Friday’s Fraud: Source Credibility

By Kristina Ludwig, Fall 2014 Student Intern

sourceThough there are many different types of fraud, these schemes are often perpetuated using the same psychological tactics to get you interested and invested. One such tactic is Source Credibility, which is where the fraudster will use his name or credentials to shore up confidence in the potential victim to influence him to invest.  According to SaveAndInvest.org’s How to Spot the Red Flags of Fraud pamphlet, a phony seller will try to build credibility by appearing successful or attaching himself to a reputable organization. A seller might also try to dress up his office with framed diplomas or awards created in MS Paint or Photoshop, so SaveAndInvest.org suggests checking out the seller’s actual qualifications by following the following steps:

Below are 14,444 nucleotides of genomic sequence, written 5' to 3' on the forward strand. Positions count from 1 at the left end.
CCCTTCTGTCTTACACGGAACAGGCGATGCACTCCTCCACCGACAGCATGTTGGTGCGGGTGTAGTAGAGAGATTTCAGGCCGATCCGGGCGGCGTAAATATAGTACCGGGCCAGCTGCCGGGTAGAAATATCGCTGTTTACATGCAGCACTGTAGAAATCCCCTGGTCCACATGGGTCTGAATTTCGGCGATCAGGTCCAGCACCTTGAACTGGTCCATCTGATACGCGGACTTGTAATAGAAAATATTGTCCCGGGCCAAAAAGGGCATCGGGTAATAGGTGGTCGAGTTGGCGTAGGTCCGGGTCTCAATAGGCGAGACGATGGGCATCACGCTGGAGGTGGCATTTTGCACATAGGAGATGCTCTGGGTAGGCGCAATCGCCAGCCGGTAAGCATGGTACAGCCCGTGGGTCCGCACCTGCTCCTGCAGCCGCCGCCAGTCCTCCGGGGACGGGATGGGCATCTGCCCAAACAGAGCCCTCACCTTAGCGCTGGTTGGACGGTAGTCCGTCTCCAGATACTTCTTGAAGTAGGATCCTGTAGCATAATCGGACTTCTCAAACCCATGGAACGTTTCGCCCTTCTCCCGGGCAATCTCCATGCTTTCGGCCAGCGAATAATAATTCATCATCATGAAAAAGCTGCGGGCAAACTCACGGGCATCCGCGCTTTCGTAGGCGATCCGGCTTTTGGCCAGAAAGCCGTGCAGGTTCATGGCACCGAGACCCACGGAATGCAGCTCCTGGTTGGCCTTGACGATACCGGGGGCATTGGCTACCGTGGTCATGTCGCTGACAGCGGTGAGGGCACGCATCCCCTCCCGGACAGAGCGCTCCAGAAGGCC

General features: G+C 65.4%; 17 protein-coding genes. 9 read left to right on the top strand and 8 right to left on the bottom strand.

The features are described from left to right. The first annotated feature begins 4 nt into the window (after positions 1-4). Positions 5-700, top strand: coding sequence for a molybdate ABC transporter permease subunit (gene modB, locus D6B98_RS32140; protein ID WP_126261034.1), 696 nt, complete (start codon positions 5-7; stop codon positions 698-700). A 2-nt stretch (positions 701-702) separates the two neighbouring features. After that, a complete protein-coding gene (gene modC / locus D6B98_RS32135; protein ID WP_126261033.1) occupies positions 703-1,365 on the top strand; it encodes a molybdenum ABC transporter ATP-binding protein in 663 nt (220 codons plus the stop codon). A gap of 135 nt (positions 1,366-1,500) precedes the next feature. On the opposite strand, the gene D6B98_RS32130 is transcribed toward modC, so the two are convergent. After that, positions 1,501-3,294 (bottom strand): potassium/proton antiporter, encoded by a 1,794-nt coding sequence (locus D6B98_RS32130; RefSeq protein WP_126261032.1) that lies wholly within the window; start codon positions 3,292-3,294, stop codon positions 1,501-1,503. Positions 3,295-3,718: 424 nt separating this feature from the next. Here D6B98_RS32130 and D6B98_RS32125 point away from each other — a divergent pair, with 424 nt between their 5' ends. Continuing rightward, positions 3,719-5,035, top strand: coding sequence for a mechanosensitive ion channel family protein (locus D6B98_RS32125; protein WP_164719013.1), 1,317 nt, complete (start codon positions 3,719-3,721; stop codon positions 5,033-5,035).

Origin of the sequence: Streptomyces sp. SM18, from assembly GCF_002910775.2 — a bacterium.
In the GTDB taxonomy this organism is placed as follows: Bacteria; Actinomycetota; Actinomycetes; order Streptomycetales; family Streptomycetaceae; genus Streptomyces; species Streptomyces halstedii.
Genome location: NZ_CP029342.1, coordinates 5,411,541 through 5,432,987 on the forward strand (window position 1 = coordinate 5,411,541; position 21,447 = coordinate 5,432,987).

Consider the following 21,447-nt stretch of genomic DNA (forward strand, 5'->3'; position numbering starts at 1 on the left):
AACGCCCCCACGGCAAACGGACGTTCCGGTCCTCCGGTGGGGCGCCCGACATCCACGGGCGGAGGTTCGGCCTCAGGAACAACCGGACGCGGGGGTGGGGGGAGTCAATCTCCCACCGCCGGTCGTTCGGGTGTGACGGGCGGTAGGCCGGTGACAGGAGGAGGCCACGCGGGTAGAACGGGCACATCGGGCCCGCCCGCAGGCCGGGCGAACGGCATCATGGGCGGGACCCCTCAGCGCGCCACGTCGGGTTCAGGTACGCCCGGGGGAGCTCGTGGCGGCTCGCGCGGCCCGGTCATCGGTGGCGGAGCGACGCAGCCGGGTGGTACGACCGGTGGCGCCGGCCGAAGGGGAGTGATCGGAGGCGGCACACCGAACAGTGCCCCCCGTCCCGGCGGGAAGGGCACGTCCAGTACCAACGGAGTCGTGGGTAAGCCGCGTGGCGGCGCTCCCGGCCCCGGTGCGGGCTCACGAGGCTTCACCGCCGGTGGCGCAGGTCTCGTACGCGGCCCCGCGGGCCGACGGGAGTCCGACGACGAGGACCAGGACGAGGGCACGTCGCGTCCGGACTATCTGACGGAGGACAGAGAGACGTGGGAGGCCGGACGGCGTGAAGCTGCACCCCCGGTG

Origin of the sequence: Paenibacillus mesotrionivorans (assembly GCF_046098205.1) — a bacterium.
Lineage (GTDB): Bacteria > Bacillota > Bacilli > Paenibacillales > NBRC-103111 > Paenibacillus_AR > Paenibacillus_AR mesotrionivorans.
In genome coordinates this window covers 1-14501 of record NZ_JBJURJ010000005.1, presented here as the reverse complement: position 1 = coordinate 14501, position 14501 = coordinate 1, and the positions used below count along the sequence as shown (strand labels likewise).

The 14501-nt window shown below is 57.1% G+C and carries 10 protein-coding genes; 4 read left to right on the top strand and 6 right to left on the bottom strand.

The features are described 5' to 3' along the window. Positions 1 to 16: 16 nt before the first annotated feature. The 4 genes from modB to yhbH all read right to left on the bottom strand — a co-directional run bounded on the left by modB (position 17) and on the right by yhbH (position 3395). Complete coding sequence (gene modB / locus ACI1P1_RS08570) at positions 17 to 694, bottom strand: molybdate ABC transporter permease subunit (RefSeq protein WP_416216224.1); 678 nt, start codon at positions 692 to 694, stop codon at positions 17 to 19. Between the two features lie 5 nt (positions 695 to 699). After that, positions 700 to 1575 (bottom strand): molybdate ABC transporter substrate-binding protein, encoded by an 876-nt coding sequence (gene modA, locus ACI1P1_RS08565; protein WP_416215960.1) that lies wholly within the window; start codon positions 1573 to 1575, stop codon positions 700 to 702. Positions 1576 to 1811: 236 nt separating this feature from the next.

1. Ask “Are you licensed to sell me this investment?”
  2. Then, if the seller says he is licensed, determine whether he is a broker, investment adviser, or insurance agent.
    1. If he is a broker, go to FINRA’s BrokerCheck or call FINRA at 888-295-7422.
    2. If he is an investment adviser, visit BrokerCheck or the Investment Adviser Public Disclosure database on the SEC’s website.
    3. If he is an insurance agent, contact your state’s insurance commission by visiting the National Association of Insurance Commissioners or by calling 866-470-6242.

Visit SaveAndInvest.org’s website here for more information and helpful hints for navigating the websites. Also, for a firsthand look at Source Credibility at work, watch SaveAndInvest.org’s video about con artist Beau Diamond, here.